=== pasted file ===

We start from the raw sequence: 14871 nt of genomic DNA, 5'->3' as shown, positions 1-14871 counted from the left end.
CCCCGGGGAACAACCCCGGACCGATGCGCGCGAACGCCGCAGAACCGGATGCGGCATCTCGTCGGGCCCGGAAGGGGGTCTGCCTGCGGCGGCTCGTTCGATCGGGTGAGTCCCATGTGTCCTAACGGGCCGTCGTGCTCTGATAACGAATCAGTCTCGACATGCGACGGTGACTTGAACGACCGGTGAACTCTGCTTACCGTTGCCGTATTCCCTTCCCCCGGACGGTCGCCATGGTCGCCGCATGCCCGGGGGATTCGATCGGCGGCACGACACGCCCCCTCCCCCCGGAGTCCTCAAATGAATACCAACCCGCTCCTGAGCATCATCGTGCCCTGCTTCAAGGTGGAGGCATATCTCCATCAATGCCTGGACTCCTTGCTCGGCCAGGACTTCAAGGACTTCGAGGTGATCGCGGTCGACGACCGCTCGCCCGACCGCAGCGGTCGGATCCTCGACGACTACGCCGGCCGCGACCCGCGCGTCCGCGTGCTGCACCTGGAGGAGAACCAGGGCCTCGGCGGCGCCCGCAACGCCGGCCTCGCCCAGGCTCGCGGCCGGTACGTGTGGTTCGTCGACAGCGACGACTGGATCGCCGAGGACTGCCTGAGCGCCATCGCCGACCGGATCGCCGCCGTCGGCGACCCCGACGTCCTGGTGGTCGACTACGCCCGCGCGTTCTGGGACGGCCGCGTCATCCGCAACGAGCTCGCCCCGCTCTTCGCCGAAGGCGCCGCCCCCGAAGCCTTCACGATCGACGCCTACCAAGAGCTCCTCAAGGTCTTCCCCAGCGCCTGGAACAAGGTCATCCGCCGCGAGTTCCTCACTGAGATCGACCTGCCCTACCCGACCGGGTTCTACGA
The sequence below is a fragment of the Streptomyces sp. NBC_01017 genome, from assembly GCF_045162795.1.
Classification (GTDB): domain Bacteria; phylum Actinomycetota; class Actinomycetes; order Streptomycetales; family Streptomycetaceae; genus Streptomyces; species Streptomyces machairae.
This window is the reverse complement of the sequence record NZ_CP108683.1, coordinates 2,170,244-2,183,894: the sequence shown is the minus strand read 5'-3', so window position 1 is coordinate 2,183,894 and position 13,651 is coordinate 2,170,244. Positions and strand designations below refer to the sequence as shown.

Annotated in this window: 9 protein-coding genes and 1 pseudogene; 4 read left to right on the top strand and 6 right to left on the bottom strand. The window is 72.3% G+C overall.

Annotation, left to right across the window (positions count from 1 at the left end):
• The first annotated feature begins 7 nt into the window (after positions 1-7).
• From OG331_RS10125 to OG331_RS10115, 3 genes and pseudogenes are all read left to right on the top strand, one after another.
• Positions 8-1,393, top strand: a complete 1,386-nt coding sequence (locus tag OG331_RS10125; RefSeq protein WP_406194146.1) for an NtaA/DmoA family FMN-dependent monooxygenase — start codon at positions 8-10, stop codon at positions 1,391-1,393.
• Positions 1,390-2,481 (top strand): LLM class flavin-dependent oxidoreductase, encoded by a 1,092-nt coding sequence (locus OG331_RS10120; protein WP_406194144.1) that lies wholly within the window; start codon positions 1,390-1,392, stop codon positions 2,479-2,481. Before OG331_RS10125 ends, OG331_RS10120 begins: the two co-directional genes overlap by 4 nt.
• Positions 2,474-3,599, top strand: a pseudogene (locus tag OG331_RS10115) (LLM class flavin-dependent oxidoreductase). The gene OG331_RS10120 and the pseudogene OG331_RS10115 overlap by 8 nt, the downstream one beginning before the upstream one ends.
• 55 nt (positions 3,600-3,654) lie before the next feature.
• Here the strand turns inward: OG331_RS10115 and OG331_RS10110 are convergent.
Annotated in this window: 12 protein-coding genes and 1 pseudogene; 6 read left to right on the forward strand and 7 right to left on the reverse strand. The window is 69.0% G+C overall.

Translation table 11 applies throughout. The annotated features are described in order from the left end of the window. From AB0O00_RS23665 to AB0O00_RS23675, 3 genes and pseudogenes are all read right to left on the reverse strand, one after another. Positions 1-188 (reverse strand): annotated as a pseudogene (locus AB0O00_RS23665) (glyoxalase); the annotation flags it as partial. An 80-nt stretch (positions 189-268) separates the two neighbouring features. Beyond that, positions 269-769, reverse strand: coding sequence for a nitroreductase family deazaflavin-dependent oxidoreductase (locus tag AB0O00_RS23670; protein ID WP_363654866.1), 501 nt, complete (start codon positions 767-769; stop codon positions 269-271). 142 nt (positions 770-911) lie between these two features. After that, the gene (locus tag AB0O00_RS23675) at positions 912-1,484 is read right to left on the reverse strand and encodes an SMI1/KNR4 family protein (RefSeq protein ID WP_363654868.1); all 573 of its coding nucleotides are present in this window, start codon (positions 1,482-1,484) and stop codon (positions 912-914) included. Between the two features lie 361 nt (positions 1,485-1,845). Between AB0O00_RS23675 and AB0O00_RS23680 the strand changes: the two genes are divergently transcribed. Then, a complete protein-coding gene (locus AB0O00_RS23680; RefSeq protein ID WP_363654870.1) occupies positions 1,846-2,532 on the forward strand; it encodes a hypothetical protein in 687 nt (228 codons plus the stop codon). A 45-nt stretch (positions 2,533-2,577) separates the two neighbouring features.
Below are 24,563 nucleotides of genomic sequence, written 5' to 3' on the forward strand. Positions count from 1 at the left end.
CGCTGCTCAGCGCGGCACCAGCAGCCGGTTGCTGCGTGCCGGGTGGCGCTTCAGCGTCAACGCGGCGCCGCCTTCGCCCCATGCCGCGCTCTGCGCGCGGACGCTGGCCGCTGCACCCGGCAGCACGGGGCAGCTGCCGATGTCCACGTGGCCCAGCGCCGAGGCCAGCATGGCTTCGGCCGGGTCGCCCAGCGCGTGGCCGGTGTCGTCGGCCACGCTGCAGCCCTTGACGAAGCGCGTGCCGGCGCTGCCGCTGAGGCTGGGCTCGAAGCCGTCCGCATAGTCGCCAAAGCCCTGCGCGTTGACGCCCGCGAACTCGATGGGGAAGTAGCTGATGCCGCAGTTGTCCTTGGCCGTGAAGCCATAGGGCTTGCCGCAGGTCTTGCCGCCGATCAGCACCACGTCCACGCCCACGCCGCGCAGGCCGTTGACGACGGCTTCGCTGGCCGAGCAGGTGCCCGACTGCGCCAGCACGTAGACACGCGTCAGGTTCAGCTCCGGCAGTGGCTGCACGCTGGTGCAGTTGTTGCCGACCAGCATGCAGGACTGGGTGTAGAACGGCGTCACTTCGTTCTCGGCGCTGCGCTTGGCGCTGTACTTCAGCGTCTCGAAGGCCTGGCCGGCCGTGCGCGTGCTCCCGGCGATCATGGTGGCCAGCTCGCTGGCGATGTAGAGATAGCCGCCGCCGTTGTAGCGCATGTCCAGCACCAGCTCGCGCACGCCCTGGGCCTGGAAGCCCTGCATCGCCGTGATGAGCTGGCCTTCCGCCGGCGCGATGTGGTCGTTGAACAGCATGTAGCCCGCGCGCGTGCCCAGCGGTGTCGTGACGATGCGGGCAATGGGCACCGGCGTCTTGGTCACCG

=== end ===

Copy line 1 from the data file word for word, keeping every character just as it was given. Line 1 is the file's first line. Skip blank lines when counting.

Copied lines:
We start from the raw sequence: 14871 nt of genomic DNA, 5'->3' as shown, positions 1-14871 counted from the left end.